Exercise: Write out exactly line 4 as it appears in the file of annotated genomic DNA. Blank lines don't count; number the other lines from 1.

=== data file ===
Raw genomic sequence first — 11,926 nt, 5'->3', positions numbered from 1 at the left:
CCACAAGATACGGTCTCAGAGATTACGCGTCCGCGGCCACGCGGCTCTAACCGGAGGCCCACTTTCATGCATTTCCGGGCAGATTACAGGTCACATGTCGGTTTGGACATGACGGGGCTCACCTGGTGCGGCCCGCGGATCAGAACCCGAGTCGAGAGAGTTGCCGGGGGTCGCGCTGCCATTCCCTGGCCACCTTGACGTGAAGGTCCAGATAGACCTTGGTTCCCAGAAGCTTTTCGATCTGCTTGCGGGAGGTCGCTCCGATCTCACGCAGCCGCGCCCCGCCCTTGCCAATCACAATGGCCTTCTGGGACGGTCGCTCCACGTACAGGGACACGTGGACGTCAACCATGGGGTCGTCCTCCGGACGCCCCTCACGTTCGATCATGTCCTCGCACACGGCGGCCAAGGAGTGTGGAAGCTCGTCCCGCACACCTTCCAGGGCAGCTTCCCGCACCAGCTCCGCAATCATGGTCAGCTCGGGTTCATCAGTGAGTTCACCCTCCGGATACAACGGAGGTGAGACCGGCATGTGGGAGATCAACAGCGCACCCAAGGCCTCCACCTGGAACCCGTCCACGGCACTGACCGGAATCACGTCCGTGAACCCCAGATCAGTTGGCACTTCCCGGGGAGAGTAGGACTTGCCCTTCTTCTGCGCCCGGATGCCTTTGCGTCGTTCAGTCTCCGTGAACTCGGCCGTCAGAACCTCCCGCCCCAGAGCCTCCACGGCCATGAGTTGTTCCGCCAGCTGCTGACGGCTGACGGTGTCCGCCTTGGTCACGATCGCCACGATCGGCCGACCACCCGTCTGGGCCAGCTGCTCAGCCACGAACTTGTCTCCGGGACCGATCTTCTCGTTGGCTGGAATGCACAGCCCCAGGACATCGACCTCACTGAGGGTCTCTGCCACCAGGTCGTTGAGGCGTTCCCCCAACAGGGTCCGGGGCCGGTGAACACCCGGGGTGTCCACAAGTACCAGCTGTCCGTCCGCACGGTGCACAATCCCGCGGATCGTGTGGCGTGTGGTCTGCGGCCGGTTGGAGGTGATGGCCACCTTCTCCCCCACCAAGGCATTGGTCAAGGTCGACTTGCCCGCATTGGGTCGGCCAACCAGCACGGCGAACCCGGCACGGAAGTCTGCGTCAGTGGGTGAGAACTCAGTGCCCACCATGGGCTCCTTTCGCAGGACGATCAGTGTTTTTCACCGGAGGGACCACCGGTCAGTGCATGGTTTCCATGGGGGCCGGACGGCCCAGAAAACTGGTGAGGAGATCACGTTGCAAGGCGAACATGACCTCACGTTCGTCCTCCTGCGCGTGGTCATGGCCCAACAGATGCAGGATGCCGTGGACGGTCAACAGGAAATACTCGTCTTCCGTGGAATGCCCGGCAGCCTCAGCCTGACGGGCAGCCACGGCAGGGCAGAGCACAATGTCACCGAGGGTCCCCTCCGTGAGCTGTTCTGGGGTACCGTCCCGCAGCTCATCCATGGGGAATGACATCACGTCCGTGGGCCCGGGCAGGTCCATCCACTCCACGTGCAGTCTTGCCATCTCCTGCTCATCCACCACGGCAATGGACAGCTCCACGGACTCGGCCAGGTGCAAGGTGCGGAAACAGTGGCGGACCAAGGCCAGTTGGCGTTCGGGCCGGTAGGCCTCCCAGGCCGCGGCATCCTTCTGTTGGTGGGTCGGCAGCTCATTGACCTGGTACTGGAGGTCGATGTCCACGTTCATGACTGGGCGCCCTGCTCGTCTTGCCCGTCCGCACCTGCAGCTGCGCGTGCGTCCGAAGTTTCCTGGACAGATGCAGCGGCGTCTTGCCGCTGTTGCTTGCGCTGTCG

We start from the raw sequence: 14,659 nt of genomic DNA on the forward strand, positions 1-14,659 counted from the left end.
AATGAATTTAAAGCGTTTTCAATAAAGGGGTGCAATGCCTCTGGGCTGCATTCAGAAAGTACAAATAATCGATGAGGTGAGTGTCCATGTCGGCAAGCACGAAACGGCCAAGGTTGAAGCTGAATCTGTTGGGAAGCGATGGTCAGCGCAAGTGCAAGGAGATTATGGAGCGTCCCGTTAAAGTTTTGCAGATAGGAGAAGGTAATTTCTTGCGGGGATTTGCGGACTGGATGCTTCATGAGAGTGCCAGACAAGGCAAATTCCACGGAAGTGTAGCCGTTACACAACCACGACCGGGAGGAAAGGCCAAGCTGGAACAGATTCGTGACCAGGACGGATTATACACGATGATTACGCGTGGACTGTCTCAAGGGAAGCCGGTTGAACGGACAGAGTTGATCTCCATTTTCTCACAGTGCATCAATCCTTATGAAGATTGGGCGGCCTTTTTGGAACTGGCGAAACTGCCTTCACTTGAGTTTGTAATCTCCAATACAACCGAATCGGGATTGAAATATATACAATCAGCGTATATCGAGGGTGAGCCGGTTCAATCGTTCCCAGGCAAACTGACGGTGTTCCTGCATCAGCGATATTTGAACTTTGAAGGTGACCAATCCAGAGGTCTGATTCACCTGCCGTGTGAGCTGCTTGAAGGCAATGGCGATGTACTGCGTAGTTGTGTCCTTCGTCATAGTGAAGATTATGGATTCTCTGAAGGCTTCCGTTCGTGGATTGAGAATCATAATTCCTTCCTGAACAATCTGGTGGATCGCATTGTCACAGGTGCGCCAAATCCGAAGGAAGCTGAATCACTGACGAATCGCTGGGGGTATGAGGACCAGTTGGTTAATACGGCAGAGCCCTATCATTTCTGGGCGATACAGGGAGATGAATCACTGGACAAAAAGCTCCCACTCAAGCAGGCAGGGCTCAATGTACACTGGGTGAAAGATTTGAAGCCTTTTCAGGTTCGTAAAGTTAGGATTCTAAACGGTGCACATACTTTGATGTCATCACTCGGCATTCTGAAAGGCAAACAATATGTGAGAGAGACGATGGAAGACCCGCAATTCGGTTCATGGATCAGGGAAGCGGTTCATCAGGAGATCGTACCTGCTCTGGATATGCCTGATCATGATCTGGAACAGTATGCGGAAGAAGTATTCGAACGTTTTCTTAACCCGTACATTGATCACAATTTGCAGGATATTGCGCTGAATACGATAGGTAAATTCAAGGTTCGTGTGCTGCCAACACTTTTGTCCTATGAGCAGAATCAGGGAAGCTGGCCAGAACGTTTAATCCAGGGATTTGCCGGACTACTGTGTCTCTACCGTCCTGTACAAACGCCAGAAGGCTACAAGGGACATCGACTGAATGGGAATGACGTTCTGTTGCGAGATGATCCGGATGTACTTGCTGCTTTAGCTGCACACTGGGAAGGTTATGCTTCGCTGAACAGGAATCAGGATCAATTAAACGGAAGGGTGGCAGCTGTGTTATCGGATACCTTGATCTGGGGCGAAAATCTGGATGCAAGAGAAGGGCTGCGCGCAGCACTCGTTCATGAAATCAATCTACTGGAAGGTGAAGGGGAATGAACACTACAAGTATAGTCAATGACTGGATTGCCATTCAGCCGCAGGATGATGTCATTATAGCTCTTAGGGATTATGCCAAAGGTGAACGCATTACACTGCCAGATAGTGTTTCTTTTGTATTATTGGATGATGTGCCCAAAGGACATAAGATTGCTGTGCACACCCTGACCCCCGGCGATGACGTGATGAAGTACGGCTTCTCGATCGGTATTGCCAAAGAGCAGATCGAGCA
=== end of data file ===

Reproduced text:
AATGAATTTAAAGCGTTTTCAATAAAGGGGTGCAATGCCTCTGGGCTGCATTCAGAAAGTACAAATAATCGATGAGGTGAGTGTCCATGTCGGCAAGCACGAAACGGCCAAGGTTGAAGCTGAATCTGTTGGGAAGCGATGGTCAGCGCAAGTGCAAGGAGATTATGGAGCGTCCCGTTAAAGTTTTGCAGATAGGAGAAGGTAATTTCTTGCGGGGATTTGCGGACTGGATGCTTCATGAGAGTGCCAGACAAGGCAAATTCCACGGAAGTGTAGCCGTTACACAACCACGACCGGGAGGAAAGGCCAAGCTGGAACAGATTCGTGACCAGGACGGATTATACACGATGATTACGCGTGGACTGTCTCAAGGGAAGCCGGTTGAACGGACAGAGTTGATCTCCATTTTCTCACAGTGCATCAATCCTTATGAAGATTGGGCGGCCTTTTTGGAACTGGCGAAACTGCCTTCACTTGAGTTTGTAATCTCCAATACAACCGAATCGGGATTGAAATATATACAATCAGCGTATATCGAGGGTGAGCCGGTTCAATCGTTCCCAGGCAAACTGACGGTGTTCCTGCATCAGCGATATTTGAACTTTGAAGGTGACCAATCCAGAGGTCTGATTCACCTGCCGTGTGAGCTGCTTGAAGGCAATGGCGATGTACTGCGTAGTTGTGTCCTTCGTCATAGTGAAGATTATGGATTCTCTGAAGGCTTCCGTTCGTGGATTGAGAATCATAATTCCTTCCTGAACAATCTGGTGGATCGCATTGTCACAGGTGCGCCAAATCCGAAGGAAGCTGAATCACTGACGAATCGCTGGGGGTATGAGGACCAGTTGGTTAATACGGCAGAGCCCTATCATTTCTGGGCGATACAGGGAGATGAATCACTGGACAAAAAGCTCCCACTCAAGCAGGCAGGGCTCAATGTACACTGGGTGAAAGATTTGAAGCCTTTTCAGGTTCGTAAAGTTAGGATTCTAAACGGTGCACATACTTTGATGTCATCACTCGGCATTCTGAAAGGCAAACAATATGTGAGAGAGACGATGGAAGACCCGCAATTCGGTTCATGGATCAGGGAAGCGGTTCATCAGGAGATCGTACCTGCTCTGGATATGCCTGATCATGATCTGGAACAGTATGCGGAAGAAGTATTCGAACGTTTTCTTAACCCGTACATTGATCACAATTTGCAGGATATTGCGCTGAATACGATAGGTAAATTCAAGGTTCGTGTGCTGCCAACACTTTTGTCCTATGAGCAGAATCAGGGAAGCTGGCCAGAACGTTTAATCCAGGGATTTGCCGGACTACTGTGTCTCTACCGTCCTGTACAAACGCCAGAAGGCTACAAGGGACATCGACTGAATGGGAATGACGTTCTGTTGCGAGATGATCCGGATGTACTTGCTGCTTTAGCTGCACACTGGGAAGGTTATGCTTCGCTGAACAGGAATCAGGATCAATTAAACGGAAGGGTGGCAGCTGTGTTATCGGATACCTTGATCTGGGGCGAAAATCTGGATGCAAGAGAAGGGCTGCGCGCAGCACTCGTTCATGAAATCAATCTACTGGAAGGTGAAGGGGAATGAACACTACAAGTATAGTCAATGACTGGATTGCCATTCAGCCGCAGGATGATGTCATTATAGCTCTTAGGGATTATGCCAAAGGTGAACGCATTACACTGCCAGATAGTGTTTCTTTTGTATTATTGGATGATGTGCCCAAAGGACATAAGATTGCTGTGCACACCCTGACCCCCGGCGATGACGTGATGAAGTACGGCTTCTCGATCGGTATTGCCAAAGAGCAGATCGAGCA